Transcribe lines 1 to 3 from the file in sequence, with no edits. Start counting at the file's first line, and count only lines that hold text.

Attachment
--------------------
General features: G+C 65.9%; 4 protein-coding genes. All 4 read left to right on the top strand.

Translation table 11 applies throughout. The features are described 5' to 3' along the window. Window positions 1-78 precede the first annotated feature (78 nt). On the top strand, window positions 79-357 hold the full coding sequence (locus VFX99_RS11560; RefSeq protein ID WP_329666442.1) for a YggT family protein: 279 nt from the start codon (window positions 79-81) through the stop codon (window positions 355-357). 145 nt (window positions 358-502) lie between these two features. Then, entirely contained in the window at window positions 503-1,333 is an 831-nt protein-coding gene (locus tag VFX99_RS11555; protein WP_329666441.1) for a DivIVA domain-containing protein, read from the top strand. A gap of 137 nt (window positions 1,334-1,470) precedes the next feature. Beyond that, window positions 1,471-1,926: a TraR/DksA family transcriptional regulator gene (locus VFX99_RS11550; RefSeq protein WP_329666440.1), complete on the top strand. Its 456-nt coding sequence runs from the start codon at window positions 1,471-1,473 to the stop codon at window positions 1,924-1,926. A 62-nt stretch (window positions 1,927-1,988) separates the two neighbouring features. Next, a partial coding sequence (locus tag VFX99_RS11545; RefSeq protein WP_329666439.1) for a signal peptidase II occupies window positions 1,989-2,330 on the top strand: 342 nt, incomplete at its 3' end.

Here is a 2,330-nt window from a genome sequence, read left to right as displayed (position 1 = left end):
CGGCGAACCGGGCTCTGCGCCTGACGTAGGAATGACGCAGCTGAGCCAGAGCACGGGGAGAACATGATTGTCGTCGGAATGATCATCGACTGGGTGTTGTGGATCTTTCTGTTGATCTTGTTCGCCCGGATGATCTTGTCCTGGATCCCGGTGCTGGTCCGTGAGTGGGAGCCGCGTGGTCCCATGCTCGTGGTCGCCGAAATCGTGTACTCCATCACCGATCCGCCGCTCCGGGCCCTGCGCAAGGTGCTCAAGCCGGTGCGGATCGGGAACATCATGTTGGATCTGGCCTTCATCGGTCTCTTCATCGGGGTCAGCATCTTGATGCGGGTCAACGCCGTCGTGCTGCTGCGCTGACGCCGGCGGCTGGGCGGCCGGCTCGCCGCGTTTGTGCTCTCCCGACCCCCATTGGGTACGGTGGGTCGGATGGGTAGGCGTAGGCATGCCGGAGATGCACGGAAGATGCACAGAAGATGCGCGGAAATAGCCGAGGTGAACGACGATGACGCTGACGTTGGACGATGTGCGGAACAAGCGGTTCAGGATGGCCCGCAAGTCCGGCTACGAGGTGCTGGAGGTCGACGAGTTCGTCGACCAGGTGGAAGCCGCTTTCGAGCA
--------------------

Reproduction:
General features: G+C 65.9%; 4 protein-coding genes. All 4 read left to right on the top strand.

Translation table 11 applies throughout. The features are described 5' to 3' along the window. Window positions 1-78 precede the first annotated feature (78 nt). On the top strand, window positions 79-357 hold the full coding sequence (locus VFX99_RS11560; RefSeq protein ID WP_329666442.1) for a YggT family protein: 279 nt from the start codon (window positions 79-81) through the stop codon (window positions 355-357). 145 nt (window positions 358-502) lie between these two features. Then, entirely contained in the window at window positions 503-1,333 is an 831-nt protein-coding gene (locus tag VFX99_RS11555; protein WP_329666441.1) for a DivIVA domain-containing protein, read from the top strand. A gap of 137 nt (window positions 1,334-1,470) precedes the next feature. Beyond that, window positions 1,471-1,926: a TraR/DksA family transcriptional regulator gene (locus VFX99_RS11550; RefSeq protein WP_329666440.1), complete on the top strand. Its 456-nt coding sequence runs from the start codon at window positions 1,471-1,473 to the stop codon at window positions 1,924-1,926. A 62-nt stretch (window positions 1,927-1,988) separates the two neighbouring features. Next, a partial coding sequence (locus tag VFX99_RS11545; RefSeq protein WP_329666439.1) for a signal peptidase II occupies window positions 1,989-2,330 on the top strand: 342 nt, incomplete at its 3' end.

Here is a 2,330-nt window from a genome sequence, read left to right as displayed (position 1 = left end):